Pittsburgh Legal Back Talk

Legal topics of interest to lawyers and consumers with a Pittsburgh and Western Pennsylvania focus.

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The Cost of Incivility.

Posted By Cliff Tuttle | December 3, 2010

No. 537

An article in the New York Times talks about the growing prevalence of impolite behavior and its cost, financial and otherwise.  For example, many people eventually quit jobs or don’t give as much effort because they have been treated badly. Such consequences are rarely reported to the wrongdoers, who are blissfully unaware that their bad behavior is costing them real money.  But there is a price to pay for day-to-day impoliteness to others as well. The best thing about this article is the photo — a couple (maybe married, it doesn’t say) in a restaurant. She is talking on her cell phone and he is texting on his.

A great deal of incivility passes for normal and has become invisible.  Other uncouth behavior is regarded as a virtue, at least by some.  Periodically, I hear about people who want to hire a lawyer who behaves like mad dog — all of the time.

There is a time and place when it is very effective to display anger over an injustice. But by and large, lawyers who trade on continuous controlled rage are wasting their client’s money.  Other lawyers don’t like it, opponents don’t like it and judges hate it. It is not too hard to imagine what unpleasant consequences follow.  This includes judicial admonitions and sanctions. And, of course, when a lawyer who has behaved badly in the courtroom returns in a new case, the new client bears the burden of former misdeeds.  Unfair, but definately human nature.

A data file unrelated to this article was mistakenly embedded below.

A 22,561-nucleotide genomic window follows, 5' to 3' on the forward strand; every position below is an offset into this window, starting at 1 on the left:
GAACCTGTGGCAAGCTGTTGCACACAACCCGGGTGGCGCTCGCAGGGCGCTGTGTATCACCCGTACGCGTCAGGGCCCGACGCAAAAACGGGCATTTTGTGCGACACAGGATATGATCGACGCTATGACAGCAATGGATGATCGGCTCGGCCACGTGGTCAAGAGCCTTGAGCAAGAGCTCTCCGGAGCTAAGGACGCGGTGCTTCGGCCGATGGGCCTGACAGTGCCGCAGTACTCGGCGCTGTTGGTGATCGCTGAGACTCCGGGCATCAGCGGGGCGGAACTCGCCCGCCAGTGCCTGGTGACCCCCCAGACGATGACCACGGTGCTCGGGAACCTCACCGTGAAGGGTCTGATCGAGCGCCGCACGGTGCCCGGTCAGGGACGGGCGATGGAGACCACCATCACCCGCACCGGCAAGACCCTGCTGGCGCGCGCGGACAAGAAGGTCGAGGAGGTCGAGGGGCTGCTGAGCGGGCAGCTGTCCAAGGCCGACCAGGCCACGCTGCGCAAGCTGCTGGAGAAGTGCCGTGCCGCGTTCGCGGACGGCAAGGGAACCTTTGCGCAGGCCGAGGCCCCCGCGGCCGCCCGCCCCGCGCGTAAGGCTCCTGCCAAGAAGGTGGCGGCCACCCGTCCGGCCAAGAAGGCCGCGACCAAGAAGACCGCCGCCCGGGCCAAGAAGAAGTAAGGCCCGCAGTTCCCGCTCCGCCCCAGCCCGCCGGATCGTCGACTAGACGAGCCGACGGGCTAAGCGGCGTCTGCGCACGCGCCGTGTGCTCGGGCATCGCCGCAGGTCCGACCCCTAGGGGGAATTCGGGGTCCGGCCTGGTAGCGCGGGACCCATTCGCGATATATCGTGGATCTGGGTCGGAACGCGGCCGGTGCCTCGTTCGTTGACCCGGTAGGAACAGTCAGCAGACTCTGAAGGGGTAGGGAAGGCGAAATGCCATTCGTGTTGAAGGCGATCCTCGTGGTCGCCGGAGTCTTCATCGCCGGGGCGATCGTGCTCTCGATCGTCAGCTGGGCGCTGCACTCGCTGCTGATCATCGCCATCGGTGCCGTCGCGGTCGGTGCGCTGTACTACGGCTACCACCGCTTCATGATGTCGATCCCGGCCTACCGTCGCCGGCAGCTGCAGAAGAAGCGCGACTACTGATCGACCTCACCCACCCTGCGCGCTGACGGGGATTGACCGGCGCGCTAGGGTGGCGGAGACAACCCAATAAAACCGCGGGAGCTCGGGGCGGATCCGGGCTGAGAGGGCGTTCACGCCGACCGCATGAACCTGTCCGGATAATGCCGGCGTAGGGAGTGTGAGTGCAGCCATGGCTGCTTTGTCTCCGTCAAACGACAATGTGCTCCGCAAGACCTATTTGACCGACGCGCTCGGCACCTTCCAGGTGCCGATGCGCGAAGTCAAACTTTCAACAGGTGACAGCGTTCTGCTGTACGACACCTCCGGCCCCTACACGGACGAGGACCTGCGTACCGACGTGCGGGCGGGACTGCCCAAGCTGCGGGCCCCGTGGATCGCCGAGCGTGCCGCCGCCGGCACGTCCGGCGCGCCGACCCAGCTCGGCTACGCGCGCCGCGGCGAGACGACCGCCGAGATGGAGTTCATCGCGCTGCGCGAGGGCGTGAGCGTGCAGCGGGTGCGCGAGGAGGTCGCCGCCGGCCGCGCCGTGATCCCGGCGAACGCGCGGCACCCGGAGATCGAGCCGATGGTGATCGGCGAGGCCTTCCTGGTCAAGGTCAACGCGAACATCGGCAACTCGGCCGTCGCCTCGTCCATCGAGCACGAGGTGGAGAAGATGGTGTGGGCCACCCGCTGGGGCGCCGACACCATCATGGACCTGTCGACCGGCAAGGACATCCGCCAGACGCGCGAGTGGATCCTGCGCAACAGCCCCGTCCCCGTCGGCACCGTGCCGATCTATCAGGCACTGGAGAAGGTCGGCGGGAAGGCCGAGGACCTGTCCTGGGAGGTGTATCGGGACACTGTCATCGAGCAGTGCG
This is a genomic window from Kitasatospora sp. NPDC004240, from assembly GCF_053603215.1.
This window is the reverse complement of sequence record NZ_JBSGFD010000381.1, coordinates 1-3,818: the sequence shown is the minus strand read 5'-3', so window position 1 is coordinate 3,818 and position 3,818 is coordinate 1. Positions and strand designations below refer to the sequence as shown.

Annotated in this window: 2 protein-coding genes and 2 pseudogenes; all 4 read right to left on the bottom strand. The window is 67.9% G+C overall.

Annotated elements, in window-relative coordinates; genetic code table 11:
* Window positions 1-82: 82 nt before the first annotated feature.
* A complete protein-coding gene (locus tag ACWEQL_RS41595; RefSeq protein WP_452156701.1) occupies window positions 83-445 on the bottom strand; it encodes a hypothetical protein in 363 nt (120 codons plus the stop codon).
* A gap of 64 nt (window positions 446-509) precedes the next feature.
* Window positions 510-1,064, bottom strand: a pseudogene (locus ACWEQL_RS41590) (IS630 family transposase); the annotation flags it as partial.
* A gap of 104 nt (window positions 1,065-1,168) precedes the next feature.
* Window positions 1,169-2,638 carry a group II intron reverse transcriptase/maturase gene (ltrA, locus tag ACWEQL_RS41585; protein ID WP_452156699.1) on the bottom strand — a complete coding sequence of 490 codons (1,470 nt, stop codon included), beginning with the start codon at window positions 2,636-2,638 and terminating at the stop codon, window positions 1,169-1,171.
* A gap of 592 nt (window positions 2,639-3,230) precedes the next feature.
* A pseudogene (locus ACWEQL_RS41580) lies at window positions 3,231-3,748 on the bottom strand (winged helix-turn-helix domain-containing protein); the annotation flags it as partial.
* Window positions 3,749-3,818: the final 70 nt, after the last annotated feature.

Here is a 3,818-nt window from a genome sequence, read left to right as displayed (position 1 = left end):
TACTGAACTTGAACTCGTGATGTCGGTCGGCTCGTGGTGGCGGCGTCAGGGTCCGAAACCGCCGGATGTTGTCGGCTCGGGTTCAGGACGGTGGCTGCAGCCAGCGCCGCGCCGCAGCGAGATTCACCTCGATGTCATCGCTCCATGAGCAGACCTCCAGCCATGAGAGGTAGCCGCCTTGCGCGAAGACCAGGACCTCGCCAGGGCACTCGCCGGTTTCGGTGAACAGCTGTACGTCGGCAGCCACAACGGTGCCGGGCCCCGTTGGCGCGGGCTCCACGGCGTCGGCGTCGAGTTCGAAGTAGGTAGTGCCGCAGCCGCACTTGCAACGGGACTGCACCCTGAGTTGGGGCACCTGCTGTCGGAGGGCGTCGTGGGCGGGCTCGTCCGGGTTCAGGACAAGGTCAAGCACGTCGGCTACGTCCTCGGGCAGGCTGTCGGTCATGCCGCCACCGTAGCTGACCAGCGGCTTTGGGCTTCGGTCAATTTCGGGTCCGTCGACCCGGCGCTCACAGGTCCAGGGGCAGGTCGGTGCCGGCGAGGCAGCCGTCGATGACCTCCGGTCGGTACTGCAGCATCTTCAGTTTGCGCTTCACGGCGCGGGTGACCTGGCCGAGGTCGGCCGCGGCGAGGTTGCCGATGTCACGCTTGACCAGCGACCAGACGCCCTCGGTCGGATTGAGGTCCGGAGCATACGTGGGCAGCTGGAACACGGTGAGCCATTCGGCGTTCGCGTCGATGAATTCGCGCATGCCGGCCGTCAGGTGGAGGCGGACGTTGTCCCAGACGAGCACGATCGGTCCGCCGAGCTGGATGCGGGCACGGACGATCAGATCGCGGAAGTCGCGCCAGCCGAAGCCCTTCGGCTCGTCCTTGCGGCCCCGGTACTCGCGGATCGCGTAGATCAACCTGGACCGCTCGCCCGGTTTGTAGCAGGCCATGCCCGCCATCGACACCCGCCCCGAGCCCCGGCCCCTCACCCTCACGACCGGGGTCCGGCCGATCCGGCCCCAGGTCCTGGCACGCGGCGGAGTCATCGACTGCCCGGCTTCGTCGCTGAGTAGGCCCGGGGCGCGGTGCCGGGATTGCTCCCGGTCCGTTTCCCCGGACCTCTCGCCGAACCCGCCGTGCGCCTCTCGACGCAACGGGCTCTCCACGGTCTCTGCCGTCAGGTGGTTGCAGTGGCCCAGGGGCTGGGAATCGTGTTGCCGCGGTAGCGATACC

CLIFF TUTTLE has been a Pennsylvania lawyer for over 45 years and (inter alia) is a real estate litigator and legal writer. The posts in this blog are intended to provide general information about legal topics of interest to lawyers and consumers with a Pittsburgh and Western Pennsylvania focus. However, this information does not constitute legal advice and there is no lawyer-client relationship created when you read this blog. You are encouraged to leave comments but be aware that posted comments can be read by others. If you wish to contact me in privacy, please use the Contact Form located immediately below this message. I will reply promptly and in strict confidence.

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